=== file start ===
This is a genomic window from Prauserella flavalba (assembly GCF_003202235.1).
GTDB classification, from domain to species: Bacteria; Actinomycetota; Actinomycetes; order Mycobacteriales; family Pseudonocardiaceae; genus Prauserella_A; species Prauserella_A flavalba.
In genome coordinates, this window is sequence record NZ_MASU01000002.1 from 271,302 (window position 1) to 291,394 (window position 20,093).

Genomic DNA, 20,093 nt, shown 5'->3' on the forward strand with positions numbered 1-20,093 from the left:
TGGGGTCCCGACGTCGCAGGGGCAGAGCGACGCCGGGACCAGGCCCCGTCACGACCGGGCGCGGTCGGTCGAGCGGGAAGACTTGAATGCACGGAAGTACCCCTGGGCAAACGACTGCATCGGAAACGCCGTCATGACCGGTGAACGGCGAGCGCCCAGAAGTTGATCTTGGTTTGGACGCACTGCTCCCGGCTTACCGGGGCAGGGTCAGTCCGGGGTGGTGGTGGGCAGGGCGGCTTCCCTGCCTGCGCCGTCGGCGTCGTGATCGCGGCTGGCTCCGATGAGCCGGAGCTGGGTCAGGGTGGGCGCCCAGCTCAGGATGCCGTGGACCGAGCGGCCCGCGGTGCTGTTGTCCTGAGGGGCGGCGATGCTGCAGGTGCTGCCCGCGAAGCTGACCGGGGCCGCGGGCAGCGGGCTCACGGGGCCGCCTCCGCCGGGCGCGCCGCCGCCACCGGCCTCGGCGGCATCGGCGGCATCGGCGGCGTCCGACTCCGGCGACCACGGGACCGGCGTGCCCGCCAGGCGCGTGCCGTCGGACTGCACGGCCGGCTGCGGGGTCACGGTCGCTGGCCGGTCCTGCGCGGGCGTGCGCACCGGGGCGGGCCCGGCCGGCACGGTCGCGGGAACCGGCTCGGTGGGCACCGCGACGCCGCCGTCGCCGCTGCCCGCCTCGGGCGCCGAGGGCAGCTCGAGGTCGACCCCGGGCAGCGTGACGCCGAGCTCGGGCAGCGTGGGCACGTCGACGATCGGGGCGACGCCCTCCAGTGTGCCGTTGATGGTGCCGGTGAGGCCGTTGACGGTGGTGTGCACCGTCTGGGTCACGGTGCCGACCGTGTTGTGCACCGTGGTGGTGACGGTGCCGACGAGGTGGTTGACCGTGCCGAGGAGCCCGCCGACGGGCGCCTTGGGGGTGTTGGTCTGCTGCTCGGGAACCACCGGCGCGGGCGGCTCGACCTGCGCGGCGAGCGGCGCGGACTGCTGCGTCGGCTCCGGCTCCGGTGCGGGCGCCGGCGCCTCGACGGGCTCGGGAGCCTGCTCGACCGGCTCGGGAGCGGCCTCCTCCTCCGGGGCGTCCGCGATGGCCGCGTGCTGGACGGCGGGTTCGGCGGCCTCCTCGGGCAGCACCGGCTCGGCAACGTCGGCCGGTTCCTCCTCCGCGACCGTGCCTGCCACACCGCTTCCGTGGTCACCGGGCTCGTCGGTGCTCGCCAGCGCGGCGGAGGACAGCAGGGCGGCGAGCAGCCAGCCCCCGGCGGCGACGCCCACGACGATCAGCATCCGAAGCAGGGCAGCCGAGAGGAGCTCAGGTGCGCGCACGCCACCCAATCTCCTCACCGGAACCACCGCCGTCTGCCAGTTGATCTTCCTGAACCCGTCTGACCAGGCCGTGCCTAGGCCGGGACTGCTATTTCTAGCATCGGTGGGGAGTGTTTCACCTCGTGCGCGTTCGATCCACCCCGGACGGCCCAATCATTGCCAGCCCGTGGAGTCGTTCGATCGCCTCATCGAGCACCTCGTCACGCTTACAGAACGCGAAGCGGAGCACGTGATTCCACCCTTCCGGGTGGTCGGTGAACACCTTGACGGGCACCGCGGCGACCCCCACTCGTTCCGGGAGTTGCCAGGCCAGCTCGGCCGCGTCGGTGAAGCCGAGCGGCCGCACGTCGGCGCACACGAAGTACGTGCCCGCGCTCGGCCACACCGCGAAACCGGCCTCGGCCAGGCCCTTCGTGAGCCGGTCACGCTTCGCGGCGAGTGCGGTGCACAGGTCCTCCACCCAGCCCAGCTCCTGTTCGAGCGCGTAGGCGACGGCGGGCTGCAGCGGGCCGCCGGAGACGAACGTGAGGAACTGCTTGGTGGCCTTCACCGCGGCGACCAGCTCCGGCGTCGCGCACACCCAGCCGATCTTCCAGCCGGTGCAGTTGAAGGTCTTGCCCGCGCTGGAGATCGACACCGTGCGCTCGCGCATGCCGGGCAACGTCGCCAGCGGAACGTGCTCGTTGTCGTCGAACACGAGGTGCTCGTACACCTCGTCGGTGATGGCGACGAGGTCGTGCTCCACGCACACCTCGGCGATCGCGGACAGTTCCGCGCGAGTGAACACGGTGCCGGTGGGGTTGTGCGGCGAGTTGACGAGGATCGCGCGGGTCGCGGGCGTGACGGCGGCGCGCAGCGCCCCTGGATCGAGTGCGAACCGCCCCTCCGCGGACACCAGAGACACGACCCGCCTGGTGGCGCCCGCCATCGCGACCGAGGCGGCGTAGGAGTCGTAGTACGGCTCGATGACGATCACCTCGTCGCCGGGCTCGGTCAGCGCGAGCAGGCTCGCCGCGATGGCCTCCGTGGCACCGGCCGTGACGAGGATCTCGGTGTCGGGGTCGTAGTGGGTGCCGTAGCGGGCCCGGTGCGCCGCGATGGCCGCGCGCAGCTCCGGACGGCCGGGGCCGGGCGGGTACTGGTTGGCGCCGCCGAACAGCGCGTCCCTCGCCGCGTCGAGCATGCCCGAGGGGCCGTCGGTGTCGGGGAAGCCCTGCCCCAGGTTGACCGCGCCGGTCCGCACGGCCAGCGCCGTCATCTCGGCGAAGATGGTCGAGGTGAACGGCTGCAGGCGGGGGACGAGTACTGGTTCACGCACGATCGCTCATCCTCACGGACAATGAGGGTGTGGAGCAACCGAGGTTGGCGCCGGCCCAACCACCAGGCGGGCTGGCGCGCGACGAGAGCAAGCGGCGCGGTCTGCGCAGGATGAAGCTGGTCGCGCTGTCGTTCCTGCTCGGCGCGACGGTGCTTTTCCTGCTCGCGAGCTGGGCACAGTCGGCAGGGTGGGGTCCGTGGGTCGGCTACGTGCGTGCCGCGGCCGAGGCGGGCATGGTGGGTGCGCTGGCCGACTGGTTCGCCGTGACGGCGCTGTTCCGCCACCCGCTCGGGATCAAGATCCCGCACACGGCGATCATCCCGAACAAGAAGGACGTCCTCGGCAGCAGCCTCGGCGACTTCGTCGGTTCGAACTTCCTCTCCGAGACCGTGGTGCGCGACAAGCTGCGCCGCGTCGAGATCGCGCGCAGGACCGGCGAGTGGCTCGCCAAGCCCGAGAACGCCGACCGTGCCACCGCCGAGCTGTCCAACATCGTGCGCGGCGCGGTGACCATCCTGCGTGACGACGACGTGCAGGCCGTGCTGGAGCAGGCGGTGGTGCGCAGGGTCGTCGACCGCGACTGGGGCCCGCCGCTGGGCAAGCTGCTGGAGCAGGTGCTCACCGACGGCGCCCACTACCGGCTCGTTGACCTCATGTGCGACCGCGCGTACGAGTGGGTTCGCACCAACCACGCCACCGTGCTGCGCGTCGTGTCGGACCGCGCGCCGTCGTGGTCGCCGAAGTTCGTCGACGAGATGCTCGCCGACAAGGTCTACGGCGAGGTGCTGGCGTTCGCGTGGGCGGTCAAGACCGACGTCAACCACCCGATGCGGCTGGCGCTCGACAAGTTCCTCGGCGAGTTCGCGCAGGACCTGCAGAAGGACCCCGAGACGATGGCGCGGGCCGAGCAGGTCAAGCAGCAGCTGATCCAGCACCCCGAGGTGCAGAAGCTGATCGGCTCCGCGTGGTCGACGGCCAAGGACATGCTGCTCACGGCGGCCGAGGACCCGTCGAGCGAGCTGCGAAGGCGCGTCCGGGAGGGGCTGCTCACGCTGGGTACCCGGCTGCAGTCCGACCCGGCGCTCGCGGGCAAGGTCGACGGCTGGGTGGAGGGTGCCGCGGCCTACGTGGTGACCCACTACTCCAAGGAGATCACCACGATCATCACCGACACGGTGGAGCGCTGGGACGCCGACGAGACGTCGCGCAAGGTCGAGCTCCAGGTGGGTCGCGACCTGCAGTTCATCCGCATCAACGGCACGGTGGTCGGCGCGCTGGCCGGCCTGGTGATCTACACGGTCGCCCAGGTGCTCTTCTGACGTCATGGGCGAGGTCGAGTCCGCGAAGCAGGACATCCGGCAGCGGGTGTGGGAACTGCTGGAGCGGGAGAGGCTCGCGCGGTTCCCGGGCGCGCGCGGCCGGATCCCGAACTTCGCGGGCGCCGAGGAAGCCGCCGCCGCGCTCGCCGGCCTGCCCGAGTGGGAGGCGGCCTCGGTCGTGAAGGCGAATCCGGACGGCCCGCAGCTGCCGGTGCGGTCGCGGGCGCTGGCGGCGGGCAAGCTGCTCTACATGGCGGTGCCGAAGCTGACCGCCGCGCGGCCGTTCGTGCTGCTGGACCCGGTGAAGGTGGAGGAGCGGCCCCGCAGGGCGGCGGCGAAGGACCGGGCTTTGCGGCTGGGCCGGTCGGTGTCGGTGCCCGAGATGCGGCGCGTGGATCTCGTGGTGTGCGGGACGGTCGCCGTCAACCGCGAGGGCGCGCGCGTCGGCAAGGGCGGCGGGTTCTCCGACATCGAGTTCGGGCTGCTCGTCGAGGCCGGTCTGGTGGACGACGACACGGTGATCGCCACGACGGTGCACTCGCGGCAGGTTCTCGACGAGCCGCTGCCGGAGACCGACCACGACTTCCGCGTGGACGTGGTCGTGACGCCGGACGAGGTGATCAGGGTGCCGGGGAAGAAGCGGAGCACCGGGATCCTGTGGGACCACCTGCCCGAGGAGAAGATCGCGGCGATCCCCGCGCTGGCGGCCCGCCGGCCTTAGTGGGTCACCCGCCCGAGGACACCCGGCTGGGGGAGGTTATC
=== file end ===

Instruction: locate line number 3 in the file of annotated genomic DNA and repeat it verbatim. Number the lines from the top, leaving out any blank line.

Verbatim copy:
In genome coordinates, this window is sequence record NZ_MASU01000002.1 from 271,302 (window position 1) to 291,394 (window position 20,093).